Even a brilliant rejoinder is not likely to force an errant advocate back on their heels. You may be itching to correct them. But they are likely to ignore you.
Watching President Biden manage his presidency, I am impressed at how disciplined he is in not answering all of the criticisms that come his way. As a senator he was not always a study in forbearance. And he could showboat. But perhaps age and the burdens of managing an impossible federal bureaucracy have fed a clear desire to keep his focus on the bigger issues he has tried to manage. He gets too little credit for successes in reshaping immigration practices on the southern border, doing what he can to stabilize inflation, becoming a predictable ally to our friends, and bringing some industrial jobs back to the U.S. No doubt he frustrates conflict-loving media, who would like nothing better than clips of snappy presidential retorts. He is not particularly good copy, at least compared to his two predecessors. But as an older man, he has freed himself from testosterone-fueled rage that so many in politics seek to display. Age has its virtues. It is a disappointment that more Americans can’t see them.
President Harry Truman also sensed the high costs of becoming shrill. The former President had a hot temper. Even before he was elected, he had more than his share of critics. But his approach to not publicly respond to criticism made a lot of sense. In the days when letters often carried a person’s most considered rebuttals, his habit was to go ahead and write to his critics, often in words that burned with righteous indignation. But he usually didn’t mail them. The letters simply went into a drawer, which somehow gave Truman permission to move on to more constructive activities, such as a good game of poker.
Retorts that Go Unheard
As I have noted here before, the psychological rewards of angry responses are overrated. Even a brilliant retort is not likely to force an errant advocate back on their heels.
For many of us the urge to enter the fray to correct or admonish others is a constant. It is always tempting to think that we are being helpful when we explain to the misguided how they have failed to notice their mistakes. It’s a self-fulfilling process. Others offer corrections or criticisms of our ideas or acts; the least we can do is return the favor.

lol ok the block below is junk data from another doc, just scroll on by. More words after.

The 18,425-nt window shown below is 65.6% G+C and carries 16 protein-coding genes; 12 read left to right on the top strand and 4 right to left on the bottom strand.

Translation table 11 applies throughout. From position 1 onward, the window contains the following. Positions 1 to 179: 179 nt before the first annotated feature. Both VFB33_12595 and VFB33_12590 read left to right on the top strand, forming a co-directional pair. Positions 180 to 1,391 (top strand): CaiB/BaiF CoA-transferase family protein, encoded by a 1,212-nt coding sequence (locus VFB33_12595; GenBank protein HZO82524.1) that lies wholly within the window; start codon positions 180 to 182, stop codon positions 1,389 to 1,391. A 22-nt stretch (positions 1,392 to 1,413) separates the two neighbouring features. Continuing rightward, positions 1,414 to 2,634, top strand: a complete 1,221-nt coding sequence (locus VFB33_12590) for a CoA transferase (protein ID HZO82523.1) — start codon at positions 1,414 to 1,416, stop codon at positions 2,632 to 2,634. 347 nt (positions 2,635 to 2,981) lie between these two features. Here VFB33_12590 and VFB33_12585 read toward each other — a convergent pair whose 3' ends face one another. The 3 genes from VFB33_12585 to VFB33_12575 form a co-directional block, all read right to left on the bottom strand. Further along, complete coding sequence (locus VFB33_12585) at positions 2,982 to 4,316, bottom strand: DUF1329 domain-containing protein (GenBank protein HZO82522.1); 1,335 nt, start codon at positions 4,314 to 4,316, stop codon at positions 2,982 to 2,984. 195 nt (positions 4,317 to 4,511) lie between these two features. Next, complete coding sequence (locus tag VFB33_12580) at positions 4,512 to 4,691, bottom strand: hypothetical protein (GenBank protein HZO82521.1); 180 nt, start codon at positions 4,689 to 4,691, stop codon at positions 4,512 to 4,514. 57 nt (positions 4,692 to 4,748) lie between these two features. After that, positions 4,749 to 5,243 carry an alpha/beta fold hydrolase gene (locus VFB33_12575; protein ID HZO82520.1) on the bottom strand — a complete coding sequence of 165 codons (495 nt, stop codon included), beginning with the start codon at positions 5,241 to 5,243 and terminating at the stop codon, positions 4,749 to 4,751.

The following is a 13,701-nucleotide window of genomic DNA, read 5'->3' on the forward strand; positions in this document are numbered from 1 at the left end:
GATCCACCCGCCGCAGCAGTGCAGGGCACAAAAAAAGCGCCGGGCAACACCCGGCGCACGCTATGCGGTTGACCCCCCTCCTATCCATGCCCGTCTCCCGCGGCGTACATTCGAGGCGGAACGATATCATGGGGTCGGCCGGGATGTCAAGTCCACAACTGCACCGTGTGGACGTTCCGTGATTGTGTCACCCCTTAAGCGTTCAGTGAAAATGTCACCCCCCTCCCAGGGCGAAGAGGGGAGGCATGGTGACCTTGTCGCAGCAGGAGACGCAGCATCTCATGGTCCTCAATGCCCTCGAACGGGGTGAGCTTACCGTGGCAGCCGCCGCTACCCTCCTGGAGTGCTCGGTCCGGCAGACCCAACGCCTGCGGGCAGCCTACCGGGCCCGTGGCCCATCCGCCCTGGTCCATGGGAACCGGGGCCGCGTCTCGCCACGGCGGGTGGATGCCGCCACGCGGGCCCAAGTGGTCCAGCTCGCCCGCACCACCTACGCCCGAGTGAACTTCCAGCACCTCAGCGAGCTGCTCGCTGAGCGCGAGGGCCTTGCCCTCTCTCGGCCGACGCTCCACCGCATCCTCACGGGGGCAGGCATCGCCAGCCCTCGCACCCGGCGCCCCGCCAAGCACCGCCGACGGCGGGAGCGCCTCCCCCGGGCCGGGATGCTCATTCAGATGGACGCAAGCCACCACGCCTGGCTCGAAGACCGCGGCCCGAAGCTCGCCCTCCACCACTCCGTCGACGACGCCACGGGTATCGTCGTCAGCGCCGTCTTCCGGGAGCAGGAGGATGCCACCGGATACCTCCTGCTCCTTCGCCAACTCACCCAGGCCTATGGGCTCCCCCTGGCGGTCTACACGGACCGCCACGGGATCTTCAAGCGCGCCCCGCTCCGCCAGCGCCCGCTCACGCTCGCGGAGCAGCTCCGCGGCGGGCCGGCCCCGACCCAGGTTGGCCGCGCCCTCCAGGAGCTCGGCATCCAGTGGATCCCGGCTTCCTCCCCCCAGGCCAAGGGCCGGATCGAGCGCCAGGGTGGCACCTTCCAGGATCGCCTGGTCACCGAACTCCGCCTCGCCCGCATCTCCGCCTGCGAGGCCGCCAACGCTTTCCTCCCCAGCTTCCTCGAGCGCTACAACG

Aristotle was one of the first to systematically describe how a person should defend their ideas when challenged. He equated the ability to make counterarguments as just another form of personal defense. Though the great philosopher used other words, he noted that we should not allow ourselves to be pushed around. This was about 380 B.C., demonstrating that some things never change.
Even so, it has become too easy to fire off a rejoinder or a personal attack. Most of us find it hard to be in a public space and not encounter cross-court slams from an ideological opponent that seem to need an equally aggressive return.
The digital world easily brings our indignation to the fore. Many websites welcome comments, the majority of which are misguidedly protected with anonymity. And it is not just the trolls that are rattling on about a writer’s sloppy logic or uncertain parentage. In private and public settings everyone seems to be ready with a hastily assembled attitude. The felicitous put-down is so common that screenplays and narratives seem to wilt in their absence. What dramatist could write a scene about a family Thanksgiving dinner without including at least a couple of estranged relatives rising to the bait of each other’s festering resentments? To make matters worse, some of us actually get paid to teach others how to argue, with special rewards going to those who are especially adept at incisive cross examination.
There are many circumstances when the urge to respond is worth suppressing. Sometimes saying nothing is better than any other alternative: less wounding or hurtful, or simply the best option in the presence of a communication partner who is out for the sport of a take-down.
The psychological rewards are also overrated. Even a brilliant rejoinder is not likely to force an errant advocate back on their heels. You may be itching to correct them. But they are likely to ignore you.
Not responding to someone else’s provocative words can have at least two advantages. The first is that your comments probably won’t be received anyway. We tend to ignore non-congruent information, a process known in the social sciences as “confirmation bias,” but familiar to everyone who has ever said that “we hear only what we want to hear.” The second advantage is that rapid responses to others can carry the impression that the responder lacks a certain grace. Not every idea that comes into our heads is worth sharing. In addition, fiery replies sometimes indicate that we weren’t really listening.
Time gives us a better perspective. It allows us to anticipate how our responses will be judged. Most importantly, it helps us break the cycle where one wounding response is simply piled on top of another.